The Department of Health and Welfare can help provide a number of services to assist adults and children with developmental disabilities. Some of these services include: physical and occupational therapy, housing and living supports, chore services, employment support, environmental modifications, home delivered meals, nursing services, respite care, habilitative supports, family education, crisis intervention, and in-school supports, to name a few.
Developmental Disabilities means a chronic disability of a person which appears before 22 years of age and:
Is attributable to an impairment, such as an intellectual disability, cerebral palsy, epilepsy, autism or other condition found to be closely related to or similar to one of these impairments that requires similar treatment or services, or is attributable to dyslexia resulting from such impairments.
Results in substantial functional limitations in three or more of the following areas of major life activity; self-care, receptive and expressive language, learning, mobility, self-direction, capacity for independent living, or economic self-sufficiency.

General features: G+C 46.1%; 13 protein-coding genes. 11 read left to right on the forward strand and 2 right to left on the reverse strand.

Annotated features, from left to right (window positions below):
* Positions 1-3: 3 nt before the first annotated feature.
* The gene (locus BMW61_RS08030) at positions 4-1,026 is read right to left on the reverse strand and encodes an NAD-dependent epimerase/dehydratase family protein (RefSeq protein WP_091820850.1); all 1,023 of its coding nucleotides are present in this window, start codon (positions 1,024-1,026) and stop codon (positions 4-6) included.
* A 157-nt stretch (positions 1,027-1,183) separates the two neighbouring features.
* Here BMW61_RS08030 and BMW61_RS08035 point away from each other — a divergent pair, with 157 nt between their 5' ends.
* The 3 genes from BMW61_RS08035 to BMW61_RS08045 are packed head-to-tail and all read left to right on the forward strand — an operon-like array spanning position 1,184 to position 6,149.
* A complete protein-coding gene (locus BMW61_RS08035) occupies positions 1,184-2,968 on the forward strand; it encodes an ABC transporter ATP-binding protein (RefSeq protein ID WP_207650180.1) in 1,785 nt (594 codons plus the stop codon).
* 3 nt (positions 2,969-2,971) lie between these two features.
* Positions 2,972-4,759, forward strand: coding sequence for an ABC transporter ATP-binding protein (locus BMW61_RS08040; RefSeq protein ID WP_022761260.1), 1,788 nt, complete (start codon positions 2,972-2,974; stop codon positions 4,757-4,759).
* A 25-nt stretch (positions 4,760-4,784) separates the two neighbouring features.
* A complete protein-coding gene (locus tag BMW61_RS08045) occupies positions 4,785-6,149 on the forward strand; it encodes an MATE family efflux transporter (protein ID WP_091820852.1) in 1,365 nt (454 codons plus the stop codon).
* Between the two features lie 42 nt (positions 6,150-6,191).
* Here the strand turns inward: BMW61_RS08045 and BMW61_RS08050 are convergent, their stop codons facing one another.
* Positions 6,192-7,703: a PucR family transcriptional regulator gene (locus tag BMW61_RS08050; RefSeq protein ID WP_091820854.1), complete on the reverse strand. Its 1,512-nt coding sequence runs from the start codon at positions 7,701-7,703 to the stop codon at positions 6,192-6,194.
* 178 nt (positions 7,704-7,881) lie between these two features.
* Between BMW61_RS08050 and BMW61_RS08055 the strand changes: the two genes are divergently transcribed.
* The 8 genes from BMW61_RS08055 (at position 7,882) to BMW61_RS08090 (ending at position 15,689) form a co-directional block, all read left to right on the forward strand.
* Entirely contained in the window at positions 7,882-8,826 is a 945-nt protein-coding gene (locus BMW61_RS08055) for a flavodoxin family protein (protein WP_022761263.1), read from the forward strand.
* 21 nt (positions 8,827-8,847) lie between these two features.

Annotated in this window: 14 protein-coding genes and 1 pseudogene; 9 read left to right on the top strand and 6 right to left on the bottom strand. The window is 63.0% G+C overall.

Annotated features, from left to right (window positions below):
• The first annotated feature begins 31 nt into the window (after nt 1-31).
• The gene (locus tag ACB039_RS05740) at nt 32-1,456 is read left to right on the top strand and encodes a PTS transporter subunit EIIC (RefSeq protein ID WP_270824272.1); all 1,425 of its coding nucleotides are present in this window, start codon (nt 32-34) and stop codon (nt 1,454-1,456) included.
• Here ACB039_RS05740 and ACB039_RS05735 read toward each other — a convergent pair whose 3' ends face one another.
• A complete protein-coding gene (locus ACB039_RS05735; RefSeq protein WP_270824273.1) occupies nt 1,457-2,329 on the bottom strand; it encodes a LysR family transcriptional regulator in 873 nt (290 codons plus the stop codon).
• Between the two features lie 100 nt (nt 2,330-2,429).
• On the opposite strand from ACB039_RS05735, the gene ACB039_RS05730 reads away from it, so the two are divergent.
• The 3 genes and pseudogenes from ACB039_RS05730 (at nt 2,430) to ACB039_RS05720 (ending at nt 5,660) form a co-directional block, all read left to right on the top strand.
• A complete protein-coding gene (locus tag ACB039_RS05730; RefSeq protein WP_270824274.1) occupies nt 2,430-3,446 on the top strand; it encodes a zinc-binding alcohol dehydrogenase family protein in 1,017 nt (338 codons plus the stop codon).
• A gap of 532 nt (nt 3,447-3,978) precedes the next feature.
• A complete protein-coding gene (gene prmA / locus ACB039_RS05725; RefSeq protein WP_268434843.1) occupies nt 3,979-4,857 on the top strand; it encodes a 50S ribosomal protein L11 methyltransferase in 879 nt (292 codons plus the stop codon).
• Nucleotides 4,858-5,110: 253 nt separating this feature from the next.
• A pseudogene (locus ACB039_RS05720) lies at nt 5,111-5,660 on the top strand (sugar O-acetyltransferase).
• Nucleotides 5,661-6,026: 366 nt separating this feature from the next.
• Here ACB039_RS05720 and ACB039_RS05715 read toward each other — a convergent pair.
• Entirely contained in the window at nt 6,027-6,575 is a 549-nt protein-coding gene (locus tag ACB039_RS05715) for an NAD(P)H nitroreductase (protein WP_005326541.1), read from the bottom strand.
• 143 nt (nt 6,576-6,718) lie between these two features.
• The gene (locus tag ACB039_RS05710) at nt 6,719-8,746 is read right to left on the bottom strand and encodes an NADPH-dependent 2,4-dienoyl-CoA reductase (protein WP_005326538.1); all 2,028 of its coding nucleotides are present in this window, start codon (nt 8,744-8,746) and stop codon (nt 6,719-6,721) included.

Reflects the needs for a combination and sequence of special, interdisciplinary or generic care, treatment or other services which are of life-long or extended duration and individually planned and coordinated.
Coronavirus Disease (COVID-19)
Coronavirus disease 2019 (COVID-19) is a respiratory illness that can spread from person to person. Experts believe symptoms of COVID-19 can include fever, cough, and shortness of breath, and may appear 2-14 days after exposure.
What you can do
The best way to prevent illness is to avoid being exposed to the virus. Take steps to protect yourself: clean your hands oftens, avoid close contact, and take care of your emotional health.
Who is most at risk?
Older adults and people of any age who have serious underlying medical conditions may be at a higher risk for more serious complications from COVID-19.
If you have questions, please contact 211 or your local public health district.